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Community level Poverty [message #23174] Tue, 27 July 2021 04:36 Go to next message
saifulhaq is currently offline  saifulhaq
Messages: 7
Registered: October 2019
Member
Dear expoerts,
Please give your feedback on the following coding which i have used for constructing "community level poverty" using dhs data of Pakistan. i need to know if this variable has been constructed correctly.

gen cpvt=0
replace cpvt=1 if v190==1
bysor v001:egen cmpov=mean(cpvt)
xtile compov=cmpov,nq(3)
la def compov 1 low 2 moderate 3 high
la var compov "Community Poverty Level"
la val compov compov
tab compov[iweight=wgt]

Re: Community level Poverty [message #23178 is a reply to message #23174] Tue, 27 July 2021 08:52 Go to previous messageGo to next message
Bridgette-DHS is currently offline  Bridgette-DHS
Messages: 2669
Registered: February 2013
Senior Member

Following is a response from DHS Research & Data Analysis Director, Tom Pullum:

It would help if you would say what you intended to do. Otherwise, all we can say is what it appears that you did. You constructed a variable cmpov that has 3 categories, which are terciles based on the proportion of women in the cluster who are in the bottom wealth quintile. The categories are correctly labeled. There are many alternative ways in which you could define a similar measure, but this way of doing it appears to be coded correctly in Stata.
Re: Community level Poverty [message #23181 is a reply to message #23178] Tue, 27 July 2021 13:04 Go to previous messageGo to next message
saifulhaq is currently offline  saifulhaq
Messages: 7
Registered: October 2019
Member
Thank you for your feedback. I am actually trying to generate community level variable using the individual level categorical variable as given in the DHS data set. My next question is regarding the validity of this particular method of constructing community level variable. More precisely, can we take mean of categorical variable while constructing community level variable using a category ( lowest quintile for poverty in this case).
Looking forward

Saif
Pakistan
Re: Community level Poverty [message #23182 is a reply to message #23181] Tue, 27 July 2021 14:32 Go to previous messageGo to next message
Bridgette-DHS is currently offline  Bridgette-DHS
Messages: 2669
Registered: February 2013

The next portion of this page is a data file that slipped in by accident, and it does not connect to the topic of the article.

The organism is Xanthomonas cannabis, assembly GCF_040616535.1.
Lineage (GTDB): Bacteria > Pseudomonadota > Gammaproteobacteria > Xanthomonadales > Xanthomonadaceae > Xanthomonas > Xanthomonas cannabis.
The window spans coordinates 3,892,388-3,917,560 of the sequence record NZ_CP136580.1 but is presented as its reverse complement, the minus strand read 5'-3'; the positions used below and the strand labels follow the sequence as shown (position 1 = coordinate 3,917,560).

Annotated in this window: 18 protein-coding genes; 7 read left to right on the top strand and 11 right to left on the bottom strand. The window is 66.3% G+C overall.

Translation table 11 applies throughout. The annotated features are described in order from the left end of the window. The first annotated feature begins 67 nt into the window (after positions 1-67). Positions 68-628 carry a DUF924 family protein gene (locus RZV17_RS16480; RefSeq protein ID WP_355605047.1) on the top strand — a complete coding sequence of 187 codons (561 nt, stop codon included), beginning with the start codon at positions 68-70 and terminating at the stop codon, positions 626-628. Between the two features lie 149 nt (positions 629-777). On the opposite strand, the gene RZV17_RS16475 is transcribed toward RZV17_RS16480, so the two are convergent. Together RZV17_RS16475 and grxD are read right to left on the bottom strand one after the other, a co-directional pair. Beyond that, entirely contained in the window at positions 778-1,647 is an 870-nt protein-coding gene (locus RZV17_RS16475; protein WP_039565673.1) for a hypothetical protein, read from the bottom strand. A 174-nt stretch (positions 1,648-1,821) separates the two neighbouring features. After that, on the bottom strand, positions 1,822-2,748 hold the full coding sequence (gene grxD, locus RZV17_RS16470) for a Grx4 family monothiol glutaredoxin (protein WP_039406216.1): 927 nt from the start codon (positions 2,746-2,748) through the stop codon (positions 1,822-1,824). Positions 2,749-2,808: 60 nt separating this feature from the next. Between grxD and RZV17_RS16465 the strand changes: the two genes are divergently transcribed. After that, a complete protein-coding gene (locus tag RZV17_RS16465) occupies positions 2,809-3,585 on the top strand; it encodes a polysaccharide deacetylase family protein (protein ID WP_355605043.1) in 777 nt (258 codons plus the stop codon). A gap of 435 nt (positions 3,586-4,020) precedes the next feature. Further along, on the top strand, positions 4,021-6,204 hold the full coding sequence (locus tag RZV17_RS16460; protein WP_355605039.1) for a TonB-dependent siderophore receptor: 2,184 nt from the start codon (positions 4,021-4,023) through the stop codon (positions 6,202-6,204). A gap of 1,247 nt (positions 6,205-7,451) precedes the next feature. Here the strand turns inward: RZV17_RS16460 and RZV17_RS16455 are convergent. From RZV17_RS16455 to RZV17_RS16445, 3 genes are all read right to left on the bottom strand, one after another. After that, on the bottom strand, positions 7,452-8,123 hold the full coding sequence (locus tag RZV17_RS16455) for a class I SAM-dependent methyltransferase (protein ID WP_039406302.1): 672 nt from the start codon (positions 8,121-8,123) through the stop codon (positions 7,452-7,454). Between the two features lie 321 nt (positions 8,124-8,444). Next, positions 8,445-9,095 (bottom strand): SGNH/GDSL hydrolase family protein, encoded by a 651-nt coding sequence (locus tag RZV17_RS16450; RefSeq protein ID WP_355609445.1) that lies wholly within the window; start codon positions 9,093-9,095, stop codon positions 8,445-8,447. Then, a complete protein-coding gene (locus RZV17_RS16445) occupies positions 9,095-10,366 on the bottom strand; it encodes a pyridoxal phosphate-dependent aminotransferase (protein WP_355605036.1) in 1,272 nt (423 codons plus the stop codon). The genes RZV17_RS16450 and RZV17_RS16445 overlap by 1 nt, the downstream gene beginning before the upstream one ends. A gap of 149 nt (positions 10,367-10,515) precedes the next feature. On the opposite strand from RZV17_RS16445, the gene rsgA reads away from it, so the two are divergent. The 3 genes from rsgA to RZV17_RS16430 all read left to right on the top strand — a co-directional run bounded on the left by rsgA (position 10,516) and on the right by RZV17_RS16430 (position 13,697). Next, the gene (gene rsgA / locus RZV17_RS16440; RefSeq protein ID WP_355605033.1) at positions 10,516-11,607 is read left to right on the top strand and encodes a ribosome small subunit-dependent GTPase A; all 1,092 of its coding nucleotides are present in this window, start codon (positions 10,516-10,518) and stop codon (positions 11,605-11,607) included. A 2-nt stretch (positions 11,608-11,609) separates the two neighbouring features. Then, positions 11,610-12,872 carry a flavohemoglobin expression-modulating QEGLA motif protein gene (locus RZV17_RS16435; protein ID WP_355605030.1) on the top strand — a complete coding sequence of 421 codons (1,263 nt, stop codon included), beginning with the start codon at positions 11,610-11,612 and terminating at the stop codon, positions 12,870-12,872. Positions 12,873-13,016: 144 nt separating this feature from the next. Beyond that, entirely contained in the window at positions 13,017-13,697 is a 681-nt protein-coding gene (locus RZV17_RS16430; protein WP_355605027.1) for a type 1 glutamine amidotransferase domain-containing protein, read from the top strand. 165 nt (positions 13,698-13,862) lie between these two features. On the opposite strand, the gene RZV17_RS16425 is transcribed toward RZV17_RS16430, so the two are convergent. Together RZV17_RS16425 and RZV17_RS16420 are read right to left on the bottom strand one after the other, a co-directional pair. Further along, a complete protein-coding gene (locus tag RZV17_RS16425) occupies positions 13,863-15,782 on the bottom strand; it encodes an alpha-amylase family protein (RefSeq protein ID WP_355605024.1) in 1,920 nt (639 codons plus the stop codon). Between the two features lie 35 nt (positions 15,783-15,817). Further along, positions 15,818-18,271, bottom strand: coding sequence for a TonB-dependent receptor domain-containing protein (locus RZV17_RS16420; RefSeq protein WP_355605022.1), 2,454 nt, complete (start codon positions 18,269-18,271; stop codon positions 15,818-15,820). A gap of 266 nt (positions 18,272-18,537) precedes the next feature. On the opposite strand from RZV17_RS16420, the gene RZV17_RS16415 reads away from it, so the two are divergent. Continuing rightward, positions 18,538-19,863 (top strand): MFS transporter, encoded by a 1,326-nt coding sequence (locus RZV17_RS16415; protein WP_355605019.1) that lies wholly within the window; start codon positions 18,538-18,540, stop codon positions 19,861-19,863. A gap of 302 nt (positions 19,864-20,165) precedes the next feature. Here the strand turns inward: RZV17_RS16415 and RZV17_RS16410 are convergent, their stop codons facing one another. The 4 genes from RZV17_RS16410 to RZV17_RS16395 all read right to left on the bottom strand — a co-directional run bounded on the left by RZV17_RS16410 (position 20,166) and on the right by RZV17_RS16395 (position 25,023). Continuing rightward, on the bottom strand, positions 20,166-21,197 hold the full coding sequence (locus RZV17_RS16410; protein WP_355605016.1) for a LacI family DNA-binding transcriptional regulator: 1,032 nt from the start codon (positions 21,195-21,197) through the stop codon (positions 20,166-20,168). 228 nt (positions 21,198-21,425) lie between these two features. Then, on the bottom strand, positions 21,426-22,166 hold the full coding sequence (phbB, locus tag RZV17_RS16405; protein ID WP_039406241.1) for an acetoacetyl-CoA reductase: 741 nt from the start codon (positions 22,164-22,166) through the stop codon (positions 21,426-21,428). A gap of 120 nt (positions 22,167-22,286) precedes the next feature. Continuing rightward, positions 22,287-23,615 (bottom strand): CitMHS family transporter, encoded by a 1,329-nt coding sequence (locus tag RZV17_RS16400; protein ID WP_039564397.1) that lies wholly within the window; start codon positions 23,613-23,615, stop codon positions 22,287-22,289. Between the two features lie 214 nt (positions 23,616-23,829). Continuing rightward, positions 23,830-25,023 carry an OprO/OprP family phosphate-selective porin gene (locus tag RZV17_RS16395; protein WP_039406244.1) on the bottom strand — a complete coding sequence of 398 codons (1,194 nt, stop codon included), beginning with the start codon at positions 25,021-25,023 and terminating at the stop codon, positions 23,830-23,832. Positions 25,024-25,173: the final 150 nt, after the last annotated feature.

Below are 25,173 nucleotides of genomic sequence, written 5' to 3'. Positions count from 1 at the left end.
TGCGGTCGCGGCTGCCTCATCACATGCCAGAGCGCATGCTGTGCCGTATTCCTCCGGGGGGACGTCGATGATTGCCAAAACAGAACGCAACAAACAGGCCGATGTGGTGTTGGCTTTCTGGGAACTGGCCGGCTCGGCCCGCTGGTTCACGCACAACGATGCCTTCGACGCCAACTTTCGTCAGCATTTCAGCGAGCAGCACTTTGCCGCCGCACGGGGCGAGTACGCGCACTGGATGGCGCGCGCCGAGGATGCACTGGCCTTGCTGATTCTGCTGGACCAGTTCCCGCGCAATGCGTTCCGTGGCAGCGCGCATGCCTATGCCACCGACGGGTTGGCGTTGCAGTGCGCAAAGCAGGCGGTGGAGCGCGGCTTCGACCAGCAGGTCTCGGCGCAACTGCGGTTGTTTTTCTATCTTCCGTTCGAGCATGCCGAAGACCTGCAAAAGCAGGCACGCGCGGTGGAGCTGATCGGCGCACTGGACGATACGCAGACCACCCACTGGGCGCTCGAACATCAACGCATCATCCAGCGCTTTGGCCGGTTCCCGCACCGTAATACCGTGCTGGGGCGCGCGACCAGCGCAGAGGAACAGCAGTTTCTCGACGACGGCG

Senior Member

Following is a response from DHS Research & Data Analysis Director, Tom Pullum:

Last year we produced a report that's related to what you are doing (https://www.dhsprogram.com/pubs/pdf/AS76/AS76.pdf). It uses more than just the bottom quintile. I think your index is valid and would be useful, but there are alternatives. In my experience it's hard to interpret the results of a multi-level model with a categorical variable at the cluster level. Another option would be a continuous cluster-level measure of wealth, such as simply the percentage of women (or households) that are in the bottom quintile or in the bottom two quintiles.

Re: Community level Poverty [message #23184 is a reply to message #23182] Wed, 28 July 2021 04:40 Go to previous messageGo to next message
saifulhaq is currently offline  saifulhaq
Messages: 7
Registered: October 2019
Member
Dear Sir,
Thank you for your response. However i would appreciate if you guide me on how to construct "continuous cluster-level measure of wealth" in stata.

Thanks in advance

Saif
Pakistan
Re: Community level Poverty [message #23187 is a reply to message #23184] Wed, 28 July 2021 08:10 Go to previous message
Bridgette-DHS is currently offline  Bridgette-DHS
Messages: 2669
Registered: February 2013
Senior Member

Following is a response from DHS Research & Data Analysis Director, Tom Pullum:

If you just use "cmpov" in the Stata code you sent, rather than "compov", you will have the proportion of women in the cluster who are in wealth quintile 1. You could treat that as a continuous measure.

As a slight modification, you could replace "if v190==1" with "if v190==1 | v190==2". This would give the proportion of women who are in wealth quintiles 1 and 2, and I think will be in a better range.

If you multiply by 100, you will have a percentage rather than a proportion.

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